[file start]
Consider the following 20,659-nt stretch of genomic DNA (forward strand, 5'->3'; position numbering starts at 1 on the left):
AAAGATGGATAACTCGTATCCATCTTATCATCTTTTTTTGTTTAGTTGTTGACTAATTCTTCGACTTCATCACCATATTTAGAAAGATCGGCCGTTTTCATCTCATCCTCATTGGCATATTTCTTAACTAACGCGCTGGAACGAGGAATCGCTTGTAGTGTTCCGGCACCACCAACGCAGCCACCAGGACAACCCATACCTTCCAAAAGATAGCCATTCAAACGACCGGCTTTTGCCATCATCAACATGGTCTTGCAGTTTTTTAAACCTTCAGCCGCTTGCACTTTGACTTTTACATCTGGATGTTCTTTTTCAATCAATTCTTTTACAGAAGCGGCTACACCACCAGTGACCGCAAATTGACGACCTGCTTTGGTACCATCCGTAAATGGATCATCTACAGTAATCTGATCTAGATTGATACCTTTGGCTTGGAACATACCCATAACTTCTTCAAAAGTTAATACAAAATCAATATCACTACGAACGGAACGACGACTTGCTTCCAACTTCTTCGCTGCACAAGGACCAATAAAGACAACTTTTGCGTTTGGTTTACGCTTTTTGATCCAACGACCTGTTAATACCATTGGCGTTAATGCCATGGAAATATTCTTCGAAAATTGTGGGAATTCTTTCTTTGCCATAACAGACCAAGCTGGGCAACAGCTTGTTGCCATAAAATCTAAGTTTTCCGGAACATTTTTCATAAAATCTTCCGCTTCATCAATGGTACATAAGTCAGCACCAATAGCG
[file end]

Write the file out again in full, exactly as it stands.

Consider the following 20,659-nt stretch of genomic DNA (forward strand, 5'->3'; position numbering starts at 1 on the left):
AAAGATGGATAACTCGTATCCATCTTATCATCTTTTTTTGTTTAGTTGTTGACTAATTCTTCGACTTCATCACCATATTTAGAAAGATCGGCCGTTTTCATCTCATCCTCATTGGCATATTTCTTAACTAACGCGCTGGAACGAGGAATCGCTTGTAGTGTTCCGGCACCACCAACGCAGCCACCAGGACAACCCATACCTTCCAAAAGATAGCCATTCAAACGACCGGCTTTTGCCATCATCAACATGGTCTTGCAGTTTTTTAAACCTTCAGCCGCTTGCACTTTGACTTTTACATCTGGATGTTCTTTTTCAATCAATTCTTTTACAGAAGCGGCTACACCACCAGTGACCGCAAATTGACGACCTGCTTTGGTACCATCCGTAAATGGATCATCTACAGTAATCTGATCTAGATTGATACCTTTGGCTTGGAACATACCCATAACTTCTTCAAAAGTTAATACAAAATCAATATCACTACGAACGGAACGACGACTTGCTTCCAACTTCTTCGCTGCACAAGGACCAATAAAGACAACTTTTGCGTTTGGTTTACGCTTTTTGATCCAACGACCTGTTAATACCATTGGCGTTAATGCCATGGAAATATTCTTCGAAAATTGTGGGAATTCTTTCTTTGCCATAACAGACCAAGCTGGGCAACAGCTTGTTGCCATAAAATCTAAGTTTTCCGGAACATTTTTCATAAAATCTTCCGCTTCATCAATGGTACATAAGTCAGCACCAATAGCG